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Aussies are investing in homes as clothing budgets take a hit

Over the past 12 months, household spending has experienced a notable uptick, registering a growth of 3.1%, as disclosed in the latest data from the Australian Bureau of Statistics (ABS). Robert Ewing, Head of Business Statistics at ABS, attributed this increase primarily to expenditures on essential goods and services.

Non-discretionary spending witnessed a robust surge of 5.8% compared to the same period in the previous year, driven by an 8.3% increase in spending on transport and a 7.8% rise in health-related expenditures during November. Concurrently, the Black Friday sales event contributed to a boost in discretionary spending, resulting in households allocating 0.3% more towards discretionary goods and services than in November 2022.

Mish Tan, ABS head of finance statistics, said: “November saw continued growth in the value and number of new owner-occupier dwelling loan commitments, which rose 0.1 per cent and 1.0 per cent in the month respectively.”

“The growth in owner-occupier and investor lending seen through 2023 was driven by the three states with the largest populations. For both owner-occupiers and investors, New South Wales saw the most growth,” Dr Tan said.

Analysing specific categories, spending on furnishings and household equipment demonstrated a notable 1.7% increase from the corresponding period last year. However, there was a marginal decline of 0.1% in spending on clothing and footwear during the same timeframe.

Notably, household spending exhibited growth across all states and territories when compared to the previous year. The Northern Territory emerged with the most substantial increase in spending at +8.7%, followed by South Australia with a growth of +5.2%, and Western Australia with a notable uptick of +4.6%.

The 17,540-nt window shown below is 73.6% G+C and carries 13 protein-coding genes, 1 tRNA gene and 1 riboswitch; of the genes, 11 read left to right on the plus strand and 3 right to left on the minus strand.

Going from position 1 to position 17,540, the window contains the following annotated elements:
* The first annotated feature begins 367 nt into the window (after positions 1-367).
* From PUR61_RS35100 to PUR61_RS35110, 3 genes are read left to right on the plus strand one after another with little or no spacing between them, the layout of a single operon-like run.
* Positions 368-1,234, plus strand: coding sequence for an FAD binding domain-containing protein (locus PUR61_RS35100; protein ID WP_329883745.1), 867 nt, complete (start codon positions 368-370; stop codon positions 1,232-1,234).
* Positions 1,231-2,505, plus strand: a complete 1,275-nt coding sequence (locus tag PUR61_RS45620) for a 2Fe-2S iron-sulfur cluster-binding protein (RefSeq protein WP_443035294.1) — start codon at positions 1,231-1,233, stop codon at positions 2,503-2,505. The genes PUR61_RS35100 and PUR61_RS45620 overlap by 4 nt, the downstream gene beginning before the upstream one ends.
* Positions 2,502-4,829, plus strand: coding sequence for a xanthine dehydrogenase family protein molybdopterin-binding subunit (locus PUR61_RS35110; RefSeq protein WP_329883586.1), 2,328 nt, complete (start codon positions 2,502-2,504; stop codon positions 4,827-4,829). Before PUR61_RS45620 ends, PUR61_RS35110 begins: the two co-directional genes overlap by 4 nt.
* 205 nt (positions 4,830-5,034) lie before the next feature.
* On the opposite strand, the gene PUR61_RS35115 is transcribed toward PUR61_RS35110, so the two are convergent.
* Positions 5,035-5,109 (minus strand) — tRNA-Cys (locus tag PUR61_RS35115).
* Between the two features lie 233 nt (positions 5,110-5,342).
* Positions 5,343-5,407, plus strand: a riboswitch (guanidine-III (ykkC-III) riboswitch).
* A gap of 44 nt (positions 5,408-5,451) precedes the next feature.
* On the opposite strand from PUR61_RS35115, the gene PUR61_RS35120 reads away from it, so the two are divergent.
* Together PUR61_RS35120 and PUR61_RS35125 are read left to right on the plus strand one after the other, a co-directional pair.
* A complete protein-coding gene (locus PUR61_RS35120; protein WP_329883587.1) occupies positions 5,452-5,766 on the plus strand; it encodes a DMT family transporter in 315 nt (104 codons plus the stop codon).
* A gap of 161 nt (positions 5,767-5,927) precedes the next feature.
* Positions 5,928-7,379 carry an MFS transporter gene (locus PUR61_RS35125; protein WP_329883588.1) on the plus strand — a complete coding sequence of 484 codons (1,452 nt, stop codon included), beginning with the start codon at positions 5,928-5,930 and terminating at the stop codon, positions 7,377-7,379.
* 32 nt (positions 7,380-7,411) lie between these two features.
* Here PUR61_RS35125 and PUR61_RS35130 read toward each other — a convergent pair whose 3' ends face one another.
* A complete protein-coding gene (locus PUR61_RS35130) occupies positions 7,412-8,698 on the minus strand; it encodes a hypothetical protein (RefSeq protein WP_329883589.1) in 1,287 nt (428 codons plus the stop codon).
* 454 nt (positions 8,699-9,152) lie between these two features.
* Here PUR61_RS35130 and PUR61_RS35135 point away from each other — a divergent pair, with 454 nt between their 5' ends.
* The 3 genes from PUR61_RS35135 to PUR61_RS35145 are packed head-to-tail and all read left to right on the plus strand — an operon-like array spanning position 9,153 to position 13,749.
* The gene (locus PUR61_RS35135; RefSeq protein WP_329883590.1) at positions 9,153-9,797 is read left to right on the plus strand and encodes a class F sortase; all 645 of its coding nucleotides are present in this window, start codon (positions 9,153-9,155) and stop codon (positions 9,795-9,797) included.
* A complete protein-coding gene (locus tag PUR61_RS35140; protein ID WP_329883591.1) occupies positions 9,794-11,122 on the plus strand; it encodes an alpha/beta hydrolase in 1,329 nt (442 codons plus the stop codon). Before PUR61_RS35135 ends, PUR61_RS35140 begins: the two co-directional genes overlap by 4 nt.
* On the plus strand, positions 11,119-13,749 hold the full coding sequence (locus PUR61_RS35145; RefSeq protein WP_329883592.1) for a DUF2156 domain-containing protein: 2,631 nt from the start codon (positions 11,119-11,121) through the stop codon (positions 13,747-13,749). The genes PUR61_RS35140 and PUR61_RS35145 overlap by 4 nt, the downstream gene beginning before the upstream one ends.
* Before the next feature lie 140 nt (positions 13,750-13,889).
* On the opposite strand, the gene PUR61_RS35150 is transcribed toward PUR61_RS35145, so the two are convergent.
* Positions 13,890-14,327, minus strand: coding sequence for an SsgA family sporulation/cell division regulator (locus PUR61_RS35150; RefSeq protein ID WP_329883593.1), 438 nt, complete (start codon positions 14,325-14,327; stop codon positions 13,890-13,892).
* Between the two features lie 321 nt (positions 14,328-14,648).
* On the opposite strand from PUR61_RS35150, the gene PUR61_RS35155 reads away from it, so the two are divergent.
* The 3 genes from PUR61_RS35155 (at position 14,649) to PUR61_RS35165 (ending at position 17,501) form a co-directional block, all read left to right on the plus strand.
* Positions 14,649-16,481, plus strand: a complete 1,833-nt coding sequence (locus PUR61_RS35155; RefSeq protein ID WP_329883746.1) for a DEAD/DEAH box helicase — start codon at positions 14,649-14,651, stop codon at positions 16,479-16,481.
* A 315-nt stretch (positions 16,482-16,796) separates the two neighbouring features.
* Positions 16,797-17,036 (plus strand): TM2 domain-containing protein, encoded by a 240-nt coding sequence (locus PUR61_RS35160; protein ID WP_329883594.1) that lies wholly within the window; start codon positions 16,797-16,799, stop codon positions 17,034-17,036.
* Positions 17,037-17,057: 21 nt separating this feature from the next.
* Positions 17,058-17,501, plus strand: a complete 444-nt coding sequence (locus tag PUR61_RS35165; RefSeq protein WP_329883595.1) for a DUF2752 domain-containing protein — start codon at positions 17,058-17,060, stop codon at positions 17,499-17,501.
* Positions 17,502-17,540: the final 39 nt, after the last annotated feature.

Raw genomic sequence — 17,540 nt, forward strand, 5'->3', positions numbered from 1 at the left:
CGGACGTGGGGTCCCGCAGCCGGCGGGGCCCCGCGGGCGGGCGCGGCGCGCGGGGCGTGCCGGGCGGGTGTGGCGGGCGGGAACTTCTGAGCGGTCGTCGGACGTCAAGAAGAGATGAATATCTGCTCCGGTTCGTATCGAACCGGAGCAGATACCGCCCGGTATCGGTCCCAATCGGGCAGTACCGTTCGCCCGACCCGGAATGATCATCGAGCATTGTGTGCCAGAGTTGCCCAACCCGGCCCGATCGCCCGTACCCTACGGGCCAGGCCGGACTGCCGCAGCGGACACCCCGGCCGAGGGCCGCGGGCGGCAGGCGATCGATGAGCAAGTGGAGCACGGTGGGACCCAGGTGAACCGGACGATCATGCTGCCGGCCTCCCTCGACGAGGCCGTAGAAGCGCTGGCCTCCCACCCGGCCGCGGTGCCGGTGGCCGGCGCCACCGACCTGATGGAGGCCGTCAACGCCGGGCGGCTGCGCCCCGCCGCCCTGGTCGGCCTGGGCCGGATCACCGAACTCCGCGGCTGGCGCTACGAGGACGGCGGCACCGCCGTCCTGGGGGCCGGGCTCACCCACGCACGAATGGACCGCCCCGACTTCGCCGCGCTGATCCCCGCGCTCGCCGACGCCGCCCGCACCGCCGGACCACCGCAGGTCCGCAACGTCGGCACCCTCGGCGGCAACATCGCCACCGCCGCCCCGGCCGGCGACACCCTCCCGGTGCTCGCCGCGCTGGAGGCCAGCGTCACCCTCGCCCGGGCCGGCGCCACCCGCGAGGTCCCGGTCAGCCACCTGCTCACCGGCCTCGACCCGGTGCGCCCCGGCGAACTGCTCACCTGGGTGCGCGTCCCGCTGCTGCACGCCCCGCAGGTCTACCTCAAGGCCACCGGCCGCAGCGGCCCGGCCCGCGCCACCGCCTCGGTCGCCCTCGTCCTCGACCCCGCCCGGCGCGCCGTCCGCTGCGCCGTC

‘Softer’ year ahead

Ahead of the Reserve Bank’s initial rates announcement for the year, there are indications of an economic softening, with a slowdown in spending and home loan value growth. According to the Australian Bureau of Statistics (ABS) lending data released on Friday, while the value of new loans continues to increase, the rate of growth has diminished.

NAB economists interpret this trend as suggestive of financial conditions not being overly restrictive concerning new lending demand. They note that sustained housing momentum could potentially support consumer spending in 2024, contributing to the concept of a soft landing.

In November, the value of new housing loan commitments saw a 1% rise, following a substantial 7.1% surge in October, marking a 13.1% increase from the previous year. Owner-occupier loans for individuals residing in their own homes experienced a notable 10.1% growth through the year to November.

Refinanced owner-occupier loan commitments also rose by 4.2%, reaching a level akin to March 2022 before the Reserve Bank initiated its cash rate hikes. CommSec economist Craig James suggests that elevated home prices and already high interest rates are prompting homeowners to renovate rather than relocate.

The data underscores the ongoing strength in the housing market, fueled by a supply shortage and robust population growth. Despite increased borrowing costs and tightened financial conditions, analysts anticipate that high net overseas migration and a slow rise in the housing stock will sustain home prices and demand for home loans.

The ABS’s monthly household data, released on the same day, reveals that household spending in November was 3.1% higher than the previous year, driven by increased spending on essential items. Non-discretionary spending, particularly on transport and health, rose by 5.8% year-on-year. Black Friday contributed to a 0.3% increase in spending on discretionary goods and services compared to November 2022.

However, spending on clothing and footwear declined by 0.1%, while purchases of furnishings and household equipment saw a notable 1.7% jump. Despite the rise in household spending, the rate of growth has generally decelerated, with September showing a 4.3% increase compared to 2022, down from August’s 5.3% boost over the previous year.

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